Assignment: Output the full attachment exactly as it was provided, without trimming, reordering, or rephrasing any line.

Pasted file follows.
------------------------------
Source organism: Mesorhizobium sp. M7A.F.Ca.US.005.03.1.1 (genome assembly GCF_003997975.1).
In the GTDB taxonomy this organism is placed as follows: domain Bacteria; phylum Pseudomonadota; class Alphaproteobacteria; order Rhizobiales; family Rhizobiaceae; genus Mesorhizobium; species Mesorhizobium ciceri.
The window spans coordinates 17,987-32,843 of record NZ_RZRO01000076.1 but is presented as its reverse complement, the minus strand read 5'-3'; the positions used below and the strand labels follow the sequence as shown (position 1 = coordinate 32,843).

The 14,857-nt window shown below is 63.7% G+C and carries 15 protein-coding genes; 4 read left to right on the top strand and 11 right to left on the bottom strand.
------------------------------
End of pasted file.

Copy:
Source organism: Mesorhizobium sp. M7A.F.Ca.US.005.03.1.1 (genome assembly GCF_003997975.1).
In the GTDB taxonomy this organism is placed as follows: domain Bacteria; phylum Pseudomonadota; class Alphaproteobacteria; order Rhizobiales; family Rhizobiaceae; genus Mesorhizobium; species Mesorhizobium ciceri.
The window spans coordinates 17,987-32,843 of record NZ_RZRO01000076.1 but is presented as its reverse complement, the minus strand read 5'-3'; the positions used below and the strand labels follow the sequence as shown (position 1 = coordinate 32,843).

The 14,857-nt window shown below is 63.7% G+C and carries 15 protein-coding genes; 4 read left to right on the top strand and 11 right to left on the bottom strand.